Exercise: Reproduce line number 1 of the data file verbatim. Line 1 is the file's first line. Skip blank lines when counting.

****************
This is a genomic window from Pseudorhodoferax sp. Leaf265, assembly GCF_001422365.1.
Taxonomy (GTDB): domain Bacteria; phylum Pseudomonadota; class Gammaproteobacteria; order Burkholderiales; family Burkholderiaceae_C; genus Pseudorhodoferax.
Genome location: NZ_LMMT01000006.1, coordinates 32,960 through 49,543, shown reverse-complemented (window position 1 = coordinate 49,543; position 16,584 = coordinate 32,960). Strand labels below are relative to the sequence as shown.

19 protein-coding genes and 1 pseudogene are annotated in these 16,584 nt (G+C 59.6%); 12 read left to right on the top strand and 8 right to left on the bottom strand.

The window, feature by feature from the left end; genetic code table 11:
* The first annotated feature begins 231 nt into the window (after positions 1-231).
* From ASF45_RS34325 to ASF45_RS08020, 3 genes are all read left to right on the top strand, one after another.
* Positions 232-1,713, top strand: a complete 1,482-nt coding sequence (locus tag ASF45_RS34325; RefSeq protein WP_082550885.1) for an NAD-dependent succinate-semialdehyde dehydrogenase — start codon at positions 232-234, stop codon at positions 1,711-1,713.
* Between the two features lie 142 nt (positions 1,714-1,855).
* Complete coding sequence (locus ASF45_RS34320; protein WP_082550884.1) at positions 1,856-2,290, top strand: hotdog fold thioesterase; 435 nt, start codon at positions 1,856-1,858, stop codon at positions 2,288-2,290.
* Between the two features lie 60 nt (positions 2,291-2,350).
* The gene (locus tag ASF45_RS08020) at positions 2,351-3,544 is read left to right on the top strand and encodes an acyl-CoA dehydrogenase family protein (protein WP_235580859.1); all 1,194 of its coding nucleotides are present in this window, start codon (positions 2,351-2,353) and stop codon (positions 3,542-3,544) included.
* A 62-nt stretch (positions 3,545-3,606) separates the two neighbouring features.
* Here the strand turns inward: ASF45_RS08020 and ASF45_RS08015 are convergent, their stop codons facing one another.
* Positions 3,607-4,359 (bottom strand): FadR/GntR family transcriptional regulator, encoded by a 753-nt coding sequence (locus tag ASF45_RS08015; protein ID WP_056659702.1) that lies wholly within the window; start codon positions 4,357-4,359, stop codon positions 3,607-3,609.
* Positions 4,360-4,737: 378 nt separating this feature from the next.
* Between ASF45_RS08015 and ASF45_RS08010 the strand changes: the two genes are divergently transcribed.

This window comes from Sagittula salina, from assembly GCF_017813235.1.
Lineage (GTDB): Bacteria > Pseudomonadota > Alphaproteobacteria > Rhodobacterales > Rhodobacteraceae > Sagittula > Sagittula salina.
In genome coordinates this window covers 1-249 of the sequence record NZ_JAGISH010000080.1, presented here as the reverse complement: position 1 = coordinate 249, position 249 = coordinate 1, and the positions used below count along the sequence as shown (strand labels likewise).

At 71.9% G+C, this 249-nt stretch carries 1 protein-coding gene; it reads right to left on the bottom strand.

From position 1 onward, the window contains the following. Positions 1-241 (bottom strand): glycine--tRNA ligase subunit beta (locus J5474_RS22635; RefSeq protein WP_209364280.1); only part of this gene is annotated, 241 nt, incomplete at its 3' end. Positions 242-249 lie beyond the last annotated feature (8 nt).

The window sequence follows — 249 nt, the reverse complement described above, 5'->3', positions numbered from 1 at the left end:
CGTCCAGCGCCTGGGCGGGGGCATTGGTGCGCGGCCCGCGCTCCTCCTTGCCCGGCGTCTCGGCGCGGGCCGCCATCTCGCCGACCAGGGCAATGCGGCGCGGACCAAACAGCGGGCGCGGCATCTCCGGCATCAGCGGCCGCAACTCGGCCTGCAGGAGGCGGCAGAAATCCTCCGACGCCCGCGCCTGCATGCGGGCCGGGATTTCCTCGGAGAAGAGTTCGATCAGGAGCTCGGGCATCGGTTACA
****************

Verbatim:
This is a genomic window from Pseudorhodoferax sp. Leaf265, assembly GCF_001422365.1.